The evolutionarily conserved eukaryotic arginine attenuator peptide regulates the movement of ribosomes that have translated it.
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Translation of the upstream open reading frame (uORF) in the 5' leader segment of the Neurospora crassa arg-2 mRNA causes reduced initiation at a downstream start codon when arginine is plentiful. Previous examination of this translational attenuation mechanism using a primer-extension inhibition (toeprint) assay in a homologous N. crassa cell-free translation system showed that arginine causes ribosomes to stall at the uORF termination codon. This stalling apparently regulates translation by preventing trailing scanning ribosomes from reaching the downstream start codon. Here we provide evidence that neither the distance between the uORF stop codon and the downstream initiation codon nor the nature of the stop codon used to terminate translation of the uORF-encoded arginine attenuator peptide (AAP) is important for regulation. Furthermore, translation of the AAP coding region regulates synthesis of the firefly luciferase polypeptide when it is fused directly at the N terminus of that polypeptide. In this case, the elongating ribosome stalls in response to Arg soon after it translates the AAP coding region. Regulation by this eukaryotic leader peptide thus appears to be exerted through a novel mechanism of cis-acting translational control.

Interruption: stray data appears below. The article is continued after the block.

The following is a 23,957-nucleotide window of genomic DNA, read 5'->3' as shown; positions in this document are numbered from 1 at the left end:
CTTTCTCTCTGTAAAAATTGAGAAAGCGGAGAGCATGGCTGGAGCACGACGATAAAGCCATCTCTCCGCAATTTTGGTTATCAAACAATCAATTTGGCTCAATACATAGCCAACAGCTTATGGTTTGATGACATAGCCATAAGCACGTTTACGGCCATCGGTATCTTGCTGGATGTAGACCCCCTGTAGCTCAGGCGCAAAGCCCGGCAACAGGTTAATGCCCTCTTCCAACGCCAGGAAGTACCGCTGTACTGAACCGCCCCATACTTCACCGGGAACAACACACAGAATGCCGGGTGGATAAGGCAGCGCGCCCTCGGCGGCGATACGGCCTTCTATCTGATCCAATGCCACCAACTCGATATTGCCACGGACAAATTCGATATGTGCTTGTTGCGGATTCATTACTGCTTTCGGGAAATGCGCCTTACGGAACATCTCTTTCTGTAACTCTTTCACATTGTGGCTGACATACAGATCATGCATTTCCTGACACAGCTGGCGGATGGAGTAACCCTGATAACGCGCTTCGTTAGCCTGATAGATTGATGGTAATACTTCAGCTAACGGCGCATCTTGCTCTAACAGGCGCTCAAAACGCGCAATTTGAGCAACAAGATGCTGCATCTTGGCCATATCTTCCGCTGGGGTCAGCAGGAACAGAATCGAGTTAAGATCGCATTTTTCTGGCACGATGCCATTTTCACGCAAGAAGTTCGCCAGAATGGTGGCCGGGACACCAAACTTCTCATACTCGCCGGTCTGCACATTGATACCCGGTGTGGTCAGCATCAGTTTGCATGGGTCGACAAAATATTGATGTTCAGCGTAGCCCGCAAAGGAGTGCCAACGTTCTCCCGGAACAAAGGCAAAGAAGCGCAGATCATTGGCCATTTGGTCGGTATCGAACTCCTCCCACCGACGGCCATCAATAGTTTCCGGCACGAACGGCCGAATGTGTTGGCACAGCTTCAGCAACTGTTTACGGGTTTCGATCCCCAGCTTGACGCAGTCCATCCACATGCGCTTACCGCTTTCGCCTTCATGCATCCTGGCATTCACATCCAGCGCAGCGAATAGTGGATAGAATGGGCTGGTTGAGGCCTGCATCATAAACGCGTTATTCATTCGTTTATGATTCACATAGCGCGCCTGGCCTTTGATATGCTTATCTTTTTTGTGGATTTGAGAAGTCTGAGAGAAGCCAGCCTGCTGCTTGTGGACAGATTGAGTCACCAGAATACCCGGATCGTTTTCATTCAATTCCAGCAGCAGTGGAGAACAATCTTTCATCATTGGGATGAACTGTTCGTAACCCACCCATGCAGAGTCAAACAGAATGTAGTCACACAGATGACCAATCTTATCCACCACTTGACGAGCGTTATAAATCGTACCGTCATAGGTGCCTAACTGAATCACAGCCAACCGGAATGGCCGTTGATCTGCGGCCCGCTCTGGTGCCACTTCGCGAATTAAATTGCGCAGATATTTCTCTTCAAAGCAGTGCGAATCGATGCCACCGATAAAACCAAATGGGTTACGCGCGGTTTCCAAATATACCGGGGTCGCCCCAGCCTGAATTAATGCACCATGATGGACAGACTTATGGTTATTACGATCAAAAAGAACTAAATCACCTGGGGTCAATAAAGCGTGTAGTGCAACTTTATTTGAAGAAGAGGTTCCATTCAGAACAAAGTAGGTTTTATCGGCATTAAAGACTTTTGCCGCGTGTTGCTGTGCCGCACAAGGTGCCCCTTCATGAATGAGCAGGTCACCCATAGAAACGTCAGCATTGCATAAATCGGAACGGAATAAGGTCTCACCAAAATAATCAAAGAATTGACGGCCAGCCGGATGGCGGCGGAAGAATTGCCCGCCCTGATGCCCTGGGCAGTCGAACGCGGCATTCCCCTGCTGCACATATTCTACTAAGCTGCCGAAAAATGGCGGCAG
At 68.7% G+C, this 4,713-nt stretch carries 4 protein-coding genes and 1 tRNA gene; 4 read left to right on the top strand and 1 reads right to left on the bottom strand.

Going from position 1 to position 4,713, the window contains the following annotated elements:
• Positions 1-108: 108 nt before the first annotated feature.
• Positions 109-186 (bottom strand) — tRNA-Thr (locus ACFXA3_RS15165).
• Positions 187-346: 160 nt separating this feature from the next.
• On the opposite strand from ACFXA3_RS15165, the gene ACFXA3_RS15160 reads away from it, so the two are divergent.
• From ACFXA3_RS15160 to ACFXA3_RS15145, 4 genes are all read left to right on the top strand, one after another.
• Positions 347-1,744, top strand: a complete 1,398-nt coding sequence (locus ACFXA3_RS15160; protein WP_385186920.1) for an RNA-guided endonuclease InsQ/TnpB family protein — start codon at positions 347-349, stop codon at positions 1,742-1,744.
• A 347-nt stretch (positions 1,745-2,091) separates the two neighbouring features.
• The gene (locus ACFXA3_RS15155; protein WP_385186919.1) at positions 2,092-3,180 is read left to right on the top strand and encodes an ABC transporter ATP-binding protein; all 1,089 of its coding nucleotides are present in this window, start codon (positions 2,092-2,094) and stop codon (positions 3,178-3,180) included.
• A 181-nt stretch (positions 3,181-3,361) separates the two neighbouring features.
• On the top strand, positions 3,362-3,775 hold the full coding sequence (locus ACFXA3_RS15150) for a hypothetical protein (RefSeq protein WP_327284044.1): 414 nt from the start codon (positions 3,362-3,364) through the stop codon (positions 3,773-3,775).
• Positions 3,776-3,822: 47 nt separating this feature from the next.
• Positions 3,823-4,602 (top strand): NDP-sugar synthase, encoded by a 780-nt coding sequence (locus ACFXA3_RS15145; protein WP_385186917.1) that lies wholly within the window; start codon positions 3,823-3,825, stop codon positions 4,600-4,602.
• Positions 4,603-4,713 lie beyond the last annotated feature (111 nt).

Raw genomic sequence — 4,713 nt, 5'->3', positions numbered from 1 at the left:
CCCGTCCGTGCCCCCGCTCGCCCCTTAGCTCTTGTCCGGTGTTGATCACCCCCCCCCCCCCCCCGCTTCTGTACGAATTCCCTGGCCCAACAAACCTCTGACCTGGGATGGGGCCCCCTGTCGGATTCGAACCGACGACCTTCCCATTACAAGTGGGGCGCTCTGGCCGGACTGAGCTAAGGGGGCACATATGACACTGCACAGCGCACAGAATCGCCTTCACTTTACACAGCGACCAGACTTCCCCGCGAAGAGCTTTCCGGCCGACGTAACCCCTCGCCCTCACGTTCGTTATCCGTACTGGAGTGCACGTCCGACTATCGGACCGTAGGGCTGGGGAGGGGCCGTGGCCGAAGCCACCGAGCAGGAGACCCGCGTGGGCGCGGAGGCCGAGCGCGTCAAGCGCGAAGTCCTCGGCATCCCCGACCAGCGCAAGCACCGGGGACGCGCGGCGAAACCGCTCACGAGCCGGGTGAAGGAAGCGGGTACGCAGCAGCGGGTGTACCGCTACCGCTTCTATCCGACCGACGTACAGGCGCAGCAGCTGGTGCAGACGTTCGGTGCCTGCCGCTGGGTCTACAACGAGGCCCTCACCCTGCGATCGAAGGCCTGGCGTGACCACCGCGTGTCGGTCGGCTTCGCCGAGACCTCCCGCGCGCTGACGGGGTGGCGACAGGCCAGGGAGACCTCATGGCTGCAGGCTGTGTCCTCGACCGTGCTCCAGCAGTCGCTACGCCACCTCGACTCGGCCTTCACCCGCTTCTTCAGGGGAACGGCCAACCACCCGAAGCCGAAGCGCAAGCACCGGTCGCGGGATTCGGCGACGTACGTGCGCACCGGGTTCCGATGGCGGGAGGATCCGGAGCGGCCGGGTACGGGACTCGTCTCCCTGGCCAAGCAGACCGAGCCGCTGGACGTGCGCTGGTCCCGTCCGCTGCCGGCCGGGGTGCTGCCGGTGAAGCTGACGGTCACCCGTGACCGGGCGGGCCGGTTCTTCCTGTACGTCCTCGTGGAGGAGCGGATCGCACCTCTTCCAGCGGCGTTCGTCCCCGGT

author list (cited authors)
Wang, Z., Fang, P., & Sachs, M. S.
complete list of authors
Wang, Z||Fang, P||Sachs, MS